With his deep understanding of hip hop, literature, and just daily conversation, he was a natural - and the scene embraced him, yet he was an outsider too, constantly trying to find an individual identity within the torrent of hype and creativity. Though he was part of crews - notably N.A.S.T.Y. Crew (with Stormin, Sharky and other legendary names like Jammer, Marcus Nasty, Terror Danjah, D Double E and Footsie) early on - his name stood apart as a unique vocal technician and lyricist, and he stayed independent, taking boxes of CDs by hand to shops, getting his own distribution deals. Of his associations, the one he speaks of most fondly is The Movement: himself, Devlin, Scorcher, Wretch 32 and Mercston. Just as he'd naturally sought out the most lyrical hip hop MCs as a kid, within the grime scene he gravitated to the smartest lyricists, the storytellers, the people who "didn't just do those eight bars for the radio, but did lyrics over 32 bars, 64 bars, real lyricists." Not everyone got it at the time, especially as people tried to chase pop stardom with the major labels sniffing around as the 2000s rolled on, but Ghetts stuck to what he believed in.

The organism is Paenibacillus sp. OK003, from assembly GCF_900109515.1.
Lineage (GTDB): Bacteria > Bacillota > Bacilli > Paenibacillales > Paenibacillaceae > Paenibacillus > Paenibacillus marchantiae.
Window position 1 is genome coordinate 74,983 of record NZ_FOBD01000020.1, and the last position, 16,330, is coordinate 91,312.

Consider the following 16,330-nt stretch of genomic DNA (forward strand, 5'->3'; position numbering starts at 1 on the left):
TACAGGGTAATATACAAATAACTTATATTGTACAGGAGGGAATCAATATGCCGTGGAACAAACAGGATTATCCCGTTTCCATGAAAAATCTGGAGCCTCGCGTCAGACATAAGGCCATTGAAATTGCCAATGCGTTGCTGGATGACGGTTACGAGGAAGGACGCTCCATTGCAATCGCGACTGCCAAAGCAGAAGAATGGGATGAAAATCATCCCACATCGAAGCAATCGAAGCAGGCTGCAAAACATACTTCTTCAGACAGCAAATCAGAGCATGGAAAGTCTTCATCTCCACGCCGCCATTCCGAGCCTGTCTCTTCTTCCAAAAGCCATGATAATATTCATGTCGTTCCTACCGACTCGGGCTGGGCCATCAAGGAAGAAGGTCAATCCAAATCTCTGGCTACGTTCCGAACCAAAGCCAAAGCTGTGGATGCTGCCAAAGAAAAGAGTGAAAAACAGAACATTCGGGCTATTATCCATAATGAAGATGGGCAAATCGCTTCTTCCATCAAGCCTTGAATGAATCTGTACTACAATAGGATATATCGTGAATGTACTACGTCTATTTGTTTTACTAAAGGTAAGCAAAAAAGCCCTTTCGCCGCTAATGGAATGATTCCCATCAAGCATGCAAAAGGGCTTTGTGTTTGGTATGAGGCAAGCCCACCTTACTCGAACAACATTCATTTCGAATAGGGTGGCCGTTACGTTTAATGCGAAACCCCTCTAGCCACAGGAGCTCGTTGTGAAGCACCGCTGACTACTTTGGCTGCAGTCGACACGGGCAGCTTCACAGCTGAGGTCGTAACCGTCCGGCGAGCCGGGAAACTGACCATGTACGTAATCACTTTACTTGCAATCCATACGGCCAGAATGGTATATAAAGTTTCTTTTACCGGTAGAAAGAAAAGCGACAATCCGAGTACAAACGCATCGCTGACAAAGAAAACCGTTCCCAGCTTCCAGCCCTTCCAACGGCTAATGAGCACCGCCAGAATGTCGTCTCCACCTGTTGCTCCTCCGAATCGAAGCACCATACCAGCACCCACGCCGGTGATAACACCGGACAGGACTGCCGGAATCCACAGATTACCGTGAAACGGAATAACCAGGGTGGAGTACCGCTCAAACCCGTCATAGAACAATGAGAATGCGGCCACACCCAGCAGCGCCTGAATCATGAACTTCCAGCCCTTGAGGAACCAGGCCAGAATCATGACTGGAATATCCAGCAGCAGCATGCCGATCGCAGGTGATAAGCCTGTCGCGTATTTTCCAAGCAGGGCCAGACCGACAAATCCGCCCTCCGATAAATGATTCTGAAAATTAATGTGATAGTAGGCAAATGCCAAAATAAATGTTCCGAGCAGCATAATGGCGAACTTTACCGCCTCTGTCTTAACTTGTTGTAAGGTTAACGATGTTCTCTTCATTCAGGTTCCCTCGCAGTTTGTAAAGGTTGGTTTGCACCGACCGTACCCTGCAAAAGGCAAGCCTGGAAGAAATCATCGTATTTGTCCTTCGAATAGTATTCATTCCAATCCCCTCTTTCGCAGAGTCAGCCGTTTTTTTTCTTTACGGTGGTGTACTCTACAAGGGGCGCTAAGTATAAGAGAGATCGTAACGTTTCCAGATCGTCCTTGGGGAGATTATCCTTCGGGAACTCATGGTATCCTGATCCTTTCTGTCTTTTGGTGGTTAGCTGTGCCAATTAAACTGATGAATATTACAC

Grime rose and fell, rose and fell again. Pop careers crashed and burned - but, as Ghetts puts it: "because we'd always done everything ourselves, people could survive that. We know the distribution, the finance, the agents, all of it." He insists on input in every part of the creative process too. "I don't make beats, but I'm there in the studio: 'Yeah THAT melody - try shifting to THAT - no change THAT snare...' I don't touch the buttons but I'm involved in every track." And because he's always focused on his skills as a rapper above all else, he has ended up in a position of strength. "I always have to remind myself," he says, "this started out as my therapy... and it's worked! When I was praying for certain things I used to wonder why I was given something. Now I don't even question God. If I'd had six pop hits, back in the time I wasn't having no luck, would I be relevant enough now that people would want to hear me? I believe God gives me what I need."